Poltergeist 2015 asks “What are you afraid of?”
Well, the ruining of a classic movie, plus the usually offbeat and reliable Sam Rockwell throwing his career down the toilet. Seriously, after such a wonderful work of art like Moon, you make this?!
Once again, a dysfunctional family buy a house in suburbia, but the housing estate has been built on a big cemetery… or did the company involved move it? They claimed to, but did they really? Well, as you know, they did not. And that’s the reason why things are going tits up.
And, as before, the doe-eyed young daughter, Madison (Kennedi Clements), starts talking to whoever she might think is hiding in the cupboard, leading to some spooky stuff going on with static.
This film drew criticism early on as the posters show a picture of a clown. Apparently, some people hate clowns. Well, you invite clowns to your kid’s birthday party, so go have a word with yourself.
The UK have been denied a 3D home version of this film, but given that it was shot in 2D, with the 3D being done in post-production, you won’t be missing out on anything. There was possibly one brief second where 3D might’ve had an effect, involving a drill bit coming towards the camera, but that wouldn’t be worth £2 extra in the cinema, nor £5 extra on a Blu-ray disc.
Things that are wrong with Poltergeist 2015:
- It’s full of very “1980s” kind of scares, which nowadays aren’t scary at all. I just cannot begin to imagine why anyone thought this was a good idea.
- CGI takes over far too often where real props used to be in place.
- I watched the extended version which is about 8 minutes longer, but seriously, Fox, when there’s such a small difference between the two versions, just put the full thing in cinemas. Holding a few minutes back isn’t going to win you any friends. I can’t see anything that looks obviously put back into the film, although the director has said that some scenes were only trimmed due to pacing. (For the purists, the theatrical version is also included).
- At one point when investigator Boyd (Nicholas Braun) goes to sit down on a chair which whips away in Poltergeist-style movements, it’s obvious something in that vicinity is about to happen as the camera follows the chair, rather than the whole body of the photographer as any normal camera shot would’ve done. If they had, it would’ve provided misdirection.
- Every cast member looks so unconvinced by anything that’s going on.
- As it progressed, I just kept thinking “That bit’s different. That bit was done better in the original”, and so on. The whole thing just washed over me like a complete nothingness.
- And one thing at the end, which I guess I have to hide with a spoiler tag, even though there’s no spoiler, so to speak.
I would’ve seen this at some point anyway, but this remake is entirely without merit. Sam Rockwell, go hang your head in shame. Perhaps if you haven’t seen the original then this might be worth a look, but even still, I’d say ditch this and watch the original.
However, as I wrote this review – which I sometimes do in Notepad as it’s not bloated like Microsoft Word – all the text instantly justified itself to the right, and the cursor keys played up. Now THAT was spooky!
The film is presented in the original 2.35:1 widescreen ratio and in 1080p high definition and you’d be surprised if it was not a top-notch transfer for a brand new film. Technically, that’s one improvement over the original movie… For the record, I watched this on a Panasonic 50″ Plasma TV.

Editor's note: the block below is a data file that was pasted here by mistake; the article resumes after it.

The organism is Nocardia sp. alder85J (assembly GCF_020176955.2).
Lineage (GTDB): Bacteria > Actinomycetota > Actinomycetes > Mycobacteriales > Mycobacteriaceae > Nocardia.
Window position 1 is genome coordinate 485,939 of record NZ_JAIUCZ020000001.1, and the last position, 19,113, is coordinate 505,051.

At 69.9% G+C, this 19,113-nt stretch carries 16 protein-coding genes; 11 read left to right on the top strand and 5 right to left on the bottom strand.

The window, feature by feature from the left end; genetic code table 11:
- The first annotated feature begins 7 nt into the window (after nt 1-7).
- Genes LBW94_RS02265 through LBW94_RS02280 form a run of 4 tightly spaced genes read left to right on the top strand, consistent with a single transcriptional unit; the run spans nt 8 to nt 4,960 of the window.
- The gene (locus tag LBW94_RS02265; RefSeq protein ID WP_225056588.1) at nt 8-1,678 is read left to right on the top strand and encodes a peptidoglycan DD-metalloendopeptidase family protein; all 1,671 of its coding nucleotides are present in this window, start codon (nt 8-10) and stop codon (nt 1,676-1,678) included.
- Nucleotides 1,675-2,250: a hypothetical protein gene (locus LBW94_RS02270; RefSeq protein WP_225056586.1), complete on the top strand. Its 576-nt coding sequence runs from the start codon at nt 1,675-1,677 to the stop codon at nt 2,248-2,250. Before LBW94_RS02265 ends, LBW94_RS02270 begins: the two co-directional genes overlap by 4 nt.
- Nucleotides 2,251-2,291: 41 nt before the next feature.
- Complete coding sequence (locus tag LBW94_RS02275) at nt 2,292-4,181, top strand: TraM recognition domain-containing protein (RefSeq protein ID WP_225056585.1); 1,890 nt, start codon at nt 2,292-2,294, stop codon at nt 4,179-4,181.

The sound is in DTS HD 7.1 and there’s a bit of monsters swirling about the speakers, but nothing too taxing in the audio department.
The extras are brief in number:
- Alternate Ending (1:46): Not hugely better than what we got in the final cut, but slightly better.
- Gallery: 12 images.
- Theatrical trailers Two here, running (2:20) and (1:41), and they basically show all the CGI bits in a shorter timeframe than watching the film as a whole.
The menu is probably the only positive thing about this release, as it echoes the ‘hands pressing onto the screen’ effect that you get in the film. Watching this on a 50″ Plasma, well, you get the idea. I’m not touching the screen, though, as I’d get fingerprints all over it!
Well, there are other positives – most studios go with a bog-standard 12 chapters to a disc, yet this one has 24. Also, there’s a massive 19 languages (listed below). Fox do the public down by only listing English on the box.
Running time: 101 minutes (Extended version) / 93 minutes (Theatrical version)
Studio: 20th Century Fox Home Entertainment
Released: October 26th 2015
Picture: 1080p High Definition
Sound: DTS HD Master Audio 7.1 (English only), DTS 5.1, Dolby Digital 5.1
Languages: DTS HD Master Audio 7.1 (English), English Audio Description 5.1 (Theatrical version); DTS 5.1: Castilian, French, German, Italian; Dolby Digital 5.1: Spanish, Quebec French, Portuguese, Arabic.
Subtitles: English, Spanish, Quebec French, French, Castilian, Danish, Dutch, Finnish, German, Italian, Norwegian, Portuguese, Swedish, Arabic, Hindi, Chinese, Tamil, Hebrew (I think) and Turkish.
Format: 2.35:1 (Anamorphic)
Disc Format: BD50
Director: Gil Kenan
Producers: Roy Lee and Sam Raimi
Screenplay: David Lindsay-Abaire
Music: Marc Streitenfeld
Eric Bowen: Sam Rockwell
Amy Bowen: Rosemarie DeWitt
Kendra Bowen: Saxon Sharbino
Griffin Bowen: Kyle Catlett
Madison Bowen: Kennedi Clements
Carrigan Burke: Jared Harris
Dr Brooke Powell: Jane Adams
Sophie: Susan Heyward
Boyd: Nicholas Braun
Mrs Stoller: Karen Ivany
Mr Stoller: Patrick Garrow
Older Gentleman: Doug MacLeod
Older Woman: Eve Crawford
Cashier: LA Lopes
Lauren: Soma Bhatia
Angry Man: John Stoneham Jr
Realtor: Kathryn Greenwood
Young Realtor: Molly Kidder
Reviewer of movies, videogames and music since 1994. Aortic valve operation survivor from the same year. Running DVDfever.co.uk since 2000. Nobel Peace Prize winner 2021.